I don’t know if the holiday of “Thanksgiving” is celebrated around the world. I assume it is only in America. This year is my son, Felix’s, first Thanksgiving where he will be old enough to have real turkey breast for the first time. We’ve tried giving him meat before, but he doesn’t seem to like it. But then again I probably wouldn’t like pureed poultry either.
As a new parent, I’m wondering how I explain this holiday of over-eating to my son when he is old enough to understand. When I was a child it was explained to me, basically, that we were symbolically reenacting the first Thanksgiving dinner between the pilgrims and the native Americans. Being part native American, I was torn on how to feel about this holiday. I’m still torn.
Wikipedia.com explains Thanksgiving:
Thanksgiving Day is a national holiday celebrated primarily in the United States and Canada. Thanksgiving is celebrated each year on the fourth Thursday of November in the United States and on the second Monday of October in Canada. Because of the longstanding traditions of the holiday, the celebration often extends to the weekend that falls closest to the day it is celebrated. Several other places around the world observe similar celebrations. Thanksgiving has its historical roots in religious traditions, but today is celebrated in a more secular manner…Historically, Thanksgiving began as a tradition of celebrating the harvest of the year.
Those other places where it is celebrated?
The Harvest Thanksgiving Festival (Erntedankfest) is an early October, German festival. The festival has a significant religious component to it but also, like its North American counterpart, includes large harvest dinners (consisting mostly of autumn crops) and parades. The Bavarian beer festival Oktoberfest generally takes place within the vicinity of Erntedankfest.
In the West Indian island of Grenada, there is a national holiday known as Thanksgiving Day which is celebrated on October 25. Even though it bears the same name, and is celebrated at roughly the same time as the American and Canadian versions of Thanksgiving, this holiday is unrelated to either of those celebrations. Instead the holiday marks the anniversary of the U.S.-led invasion of the island in 1983, in response to the deposition and execution of Grenadian Prime Minister Maurice Bishop.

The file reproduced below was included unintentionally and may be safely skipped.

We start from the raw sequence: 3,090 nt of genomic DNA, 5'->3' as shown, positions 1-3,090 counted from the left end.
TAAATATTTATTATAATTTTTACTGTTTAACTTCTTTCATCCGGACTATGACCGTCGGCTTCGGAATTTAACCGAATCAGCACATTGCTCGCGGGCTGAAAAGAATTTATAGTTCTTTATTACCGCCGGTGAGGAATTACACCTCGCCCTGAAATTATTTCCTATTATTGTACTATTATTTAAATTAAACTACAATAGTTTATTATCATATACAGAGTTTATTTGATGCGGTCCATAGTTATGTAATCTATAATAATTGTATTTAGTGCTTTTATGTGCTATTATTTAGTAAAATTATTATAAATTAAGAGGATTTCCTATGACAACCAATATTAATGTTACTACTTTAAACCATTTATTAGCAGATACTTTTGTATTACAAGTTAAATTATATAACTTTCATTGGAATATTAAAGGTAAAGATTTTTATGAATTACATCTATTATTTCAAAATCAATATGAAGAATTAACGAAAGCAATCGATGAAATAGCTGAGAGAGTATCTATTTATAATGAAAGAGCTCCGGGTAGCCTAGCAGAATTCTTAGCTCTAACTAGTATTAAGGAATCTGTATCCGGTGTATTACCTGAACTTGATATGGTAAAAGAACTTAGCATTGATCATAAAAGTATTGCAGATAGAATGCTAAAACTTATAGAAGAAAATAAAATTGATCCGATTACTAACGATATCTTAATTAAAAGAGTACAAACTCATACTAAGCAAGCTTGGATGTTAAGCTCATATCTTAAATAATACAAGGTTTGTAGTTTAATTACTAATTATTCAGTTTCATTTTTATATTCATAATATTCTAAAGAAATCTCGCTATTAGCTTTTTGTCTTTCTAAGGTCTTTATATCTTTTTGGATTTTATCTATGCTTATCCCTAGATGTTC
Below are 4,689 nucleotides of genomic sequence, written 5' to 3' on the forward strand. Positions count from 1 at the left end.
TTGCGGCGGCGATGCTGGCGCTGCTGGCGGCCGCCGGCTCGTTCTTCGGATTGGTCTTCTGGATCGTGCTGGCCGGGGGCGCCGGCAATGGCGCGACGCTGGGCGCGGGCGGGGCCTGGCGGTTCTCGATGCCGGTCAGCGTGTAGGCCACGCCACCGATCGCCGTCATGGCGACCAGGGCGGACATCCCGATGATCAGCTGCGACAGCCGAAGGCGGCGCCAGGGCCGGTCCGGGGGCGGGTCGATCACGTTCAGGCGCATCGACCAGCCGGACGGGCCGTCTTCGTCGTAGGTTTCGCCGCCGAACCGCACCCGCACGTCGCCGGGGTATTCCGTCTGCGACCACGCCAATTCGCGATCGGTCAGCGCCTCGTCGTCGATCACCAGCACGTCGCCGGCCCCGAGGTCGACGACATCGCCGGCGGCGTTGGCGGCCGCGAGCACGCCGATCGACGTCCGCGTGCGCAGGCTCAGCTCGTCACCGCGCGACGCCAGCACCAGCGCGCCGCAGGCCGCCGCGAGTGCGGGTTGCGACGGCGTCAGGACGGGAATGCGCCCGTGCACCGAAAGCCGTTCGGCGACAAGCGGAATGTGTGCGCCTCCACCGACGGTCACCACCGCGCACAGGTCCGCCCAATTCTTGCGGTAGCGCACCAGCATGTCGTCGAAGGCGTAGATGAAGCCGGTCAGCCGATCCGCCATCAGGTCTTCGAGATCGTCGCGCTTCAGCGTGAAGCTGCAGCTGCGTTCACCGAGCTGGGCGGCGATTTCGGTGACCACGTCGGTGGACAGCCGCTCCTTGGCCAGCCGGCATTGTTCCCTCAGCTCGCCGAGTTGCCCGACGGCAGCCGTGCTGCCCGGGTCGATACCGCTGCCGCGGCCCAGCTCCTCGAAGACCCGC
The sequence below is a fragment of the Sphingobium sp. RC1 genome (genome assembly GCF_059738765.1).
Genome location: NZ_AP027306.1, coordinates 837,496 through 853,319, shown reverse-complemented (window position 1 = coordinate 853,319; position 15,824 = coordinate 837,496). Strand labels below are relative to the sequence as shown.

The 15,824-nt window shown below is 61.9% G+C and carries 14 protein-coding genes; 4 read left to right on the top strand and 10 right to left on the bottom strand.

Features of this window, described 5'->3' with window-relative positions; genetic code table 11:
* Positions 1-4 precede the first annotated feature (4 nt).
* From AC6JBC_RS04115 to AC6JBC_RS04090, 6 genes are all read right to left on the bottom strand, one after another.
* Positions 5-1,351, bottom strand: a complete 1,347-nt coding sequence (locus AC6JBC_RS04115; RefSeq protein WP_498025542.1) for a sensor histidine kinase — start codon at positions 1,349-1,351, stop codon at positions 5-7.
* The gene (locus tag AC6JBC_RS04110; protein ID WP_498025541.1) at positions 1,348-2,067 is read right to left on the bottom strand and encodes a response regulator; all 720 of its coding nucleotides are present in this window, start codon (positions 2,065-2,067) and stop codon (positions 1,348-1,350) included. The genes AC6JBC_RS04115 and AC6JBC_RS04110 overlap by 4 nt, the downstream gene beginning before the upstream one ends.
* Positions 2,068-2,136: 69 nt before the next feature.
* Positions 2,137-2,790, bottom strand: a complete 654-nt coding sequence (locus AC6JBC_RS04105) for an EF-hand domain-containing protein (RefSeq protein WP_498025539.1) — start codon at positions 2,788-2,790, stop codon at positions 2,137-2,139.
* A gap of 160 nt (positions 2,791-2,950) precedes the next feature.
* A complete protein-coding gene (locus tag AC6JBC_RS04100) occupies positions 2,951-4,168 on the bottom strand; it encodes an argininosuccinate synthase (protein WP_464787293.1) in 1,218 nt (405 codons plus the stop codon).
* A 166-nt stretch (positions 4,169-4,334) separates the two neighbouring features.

Labor Thanksgiving Day (勤労感謝の日 Kinrō Kansha no Hi?) is a national holiday in Japan. It takes place annually on November 23. The law establishing the holiday, which was adopted during the American occupation after World War II, cites it as an occasion for commemorating labor and production and giving one another thanks. It has roots in an ancient harvest ceremony (Niiname-sai (新嘗祭?)) celebrating hard work.
In the West African country of Liberia, which beginning in 1820, was colonized by free African Americans (most of whom had been formerly enslaved), Thanksgiving is celebrated on the first Thursday of November.
Many of the Pilgrims who migrated to the Plymouth Plantation had resided in the city of Leiden from 1609–1620, many of whom had recorded their birth, marriages and deaths at the Pieterskerk. To commemorate this, a non-denominational Thanksgiving Day service is held each year on the morning of the American Thanksgiving Day in the Pieterskerk, a Gothic church in Leiden, to commemorate the hospitality the Pilgrims received in Leiden on their way to the New World.
In the Australian external territory of Norfolk Island, Thanksgiving is celebrated on the last Wednesday of November, similar to the pre-World War II American observance on the last Thursday of the month. This means the Norfolk Island observance is the day before or six days after the United States’ observance. The holiday was brought to the island by visiting American whaling ships.
For more on this historic holiday, read HERE.